There's a sense in which Lee Blessing's A Walk in the Woods is the ultimate park bench play – the customary two casual strangers replaced by a pair of nuclear arms negotiators (one from the US, the other from the Soviet Union) who meet for regular private conversations away from the official Geneva talks. The political climate has changed dramatically since the piece – inspired by an actual "walk in the woods" in the early 1980s when negotiators drafted their own breakthrough plan, soon to be rejected by both governments – was first seen in 1987. It's no longer a superpower stand-off that causes dread but our failure to stop the proliferation of nuclear weapons in small unstable regimes and, potentially, sub-national groups. Does this mean that the play is now looking dated?
Watching Nicolas Kent's accomplished production, which has transferred to the Tricycle from Northern Stage in Vermont, A Walk in the Woods now seems to be as much an existential as political drama. The new-broom idealism of American negotiator Joan Honeyman (all frowning seriousness and rubbery-mouthed persistence in Myriam Cyr's vivid performance) is brought up against the disconcerting playfulness and charm of Andrey Botvinnik (excellent Steven Crossley), a cynical veteran of the bargaining table, who wants to personalise their discussions with friendship and frivolity.
Blessing is light on the specifics of the official talks and heavy-handed with the odd-couple format (Joan's talent for carefree trivia is on a par with Mrs Thatcher's). But Botvinnik, with his gradually revealed disillusionment, powerfully expresses the existential predicament of the nuclear arms negotiator – doomed to failure because governments would only ever get rid of weapons built as bargaining chips in the first place. "There is the quest for the appearance of the quest for peace," he tells Joan, adding that it is not exactly pleasant to discover that playing complex, futile games is all that you were meant for.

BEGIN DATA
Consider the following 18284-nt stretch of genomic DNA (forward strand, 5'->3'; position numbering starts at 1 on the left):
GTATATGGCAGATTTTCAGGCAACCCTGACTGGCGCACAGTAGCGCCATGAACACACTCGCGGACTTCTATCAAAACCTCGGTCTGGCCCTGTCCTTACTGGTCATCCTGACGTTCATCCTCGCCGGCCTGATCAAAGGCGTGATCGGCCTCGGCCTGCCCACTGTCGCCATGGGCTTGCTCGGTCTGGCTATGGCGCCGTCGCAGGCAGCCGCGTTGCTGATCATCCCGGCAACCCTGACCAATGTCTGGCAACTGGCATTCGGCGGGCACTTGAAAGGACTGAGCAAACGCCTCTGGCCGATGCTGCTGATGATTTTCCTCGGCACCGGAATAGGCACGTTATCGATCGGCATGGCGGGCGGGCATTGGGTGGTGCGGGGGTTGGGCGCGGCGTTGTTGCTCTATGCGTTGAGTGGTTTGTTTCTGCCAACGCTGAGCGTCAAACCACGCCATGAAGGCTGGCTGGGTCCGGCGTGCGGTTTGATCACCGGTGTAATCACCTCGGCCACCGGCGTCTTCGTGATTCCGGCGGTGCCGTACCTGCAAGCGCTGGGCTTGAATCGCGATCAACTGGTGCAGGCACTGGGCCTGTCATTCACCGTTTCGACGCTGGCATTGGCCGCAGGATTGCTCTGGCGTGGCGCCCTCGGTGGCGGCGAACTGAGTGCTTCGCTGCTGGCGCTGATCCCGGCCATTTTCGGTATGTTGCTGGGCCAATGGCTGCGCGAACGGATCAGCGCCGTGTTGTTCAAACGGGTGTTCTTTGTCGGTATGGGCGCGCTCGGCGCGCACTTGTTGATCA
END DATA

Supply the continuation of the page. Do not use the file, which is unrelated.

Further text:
A Walk in the Woods has a somewhat prefabricated feel and more than its fair share of clunky moments. But it persuasively shows two people who would have a better chance of success working as friends behind the backs of their manipulative, face-saving governments than as a Rosencrantz and Guildenstern on opposite sides of the table.
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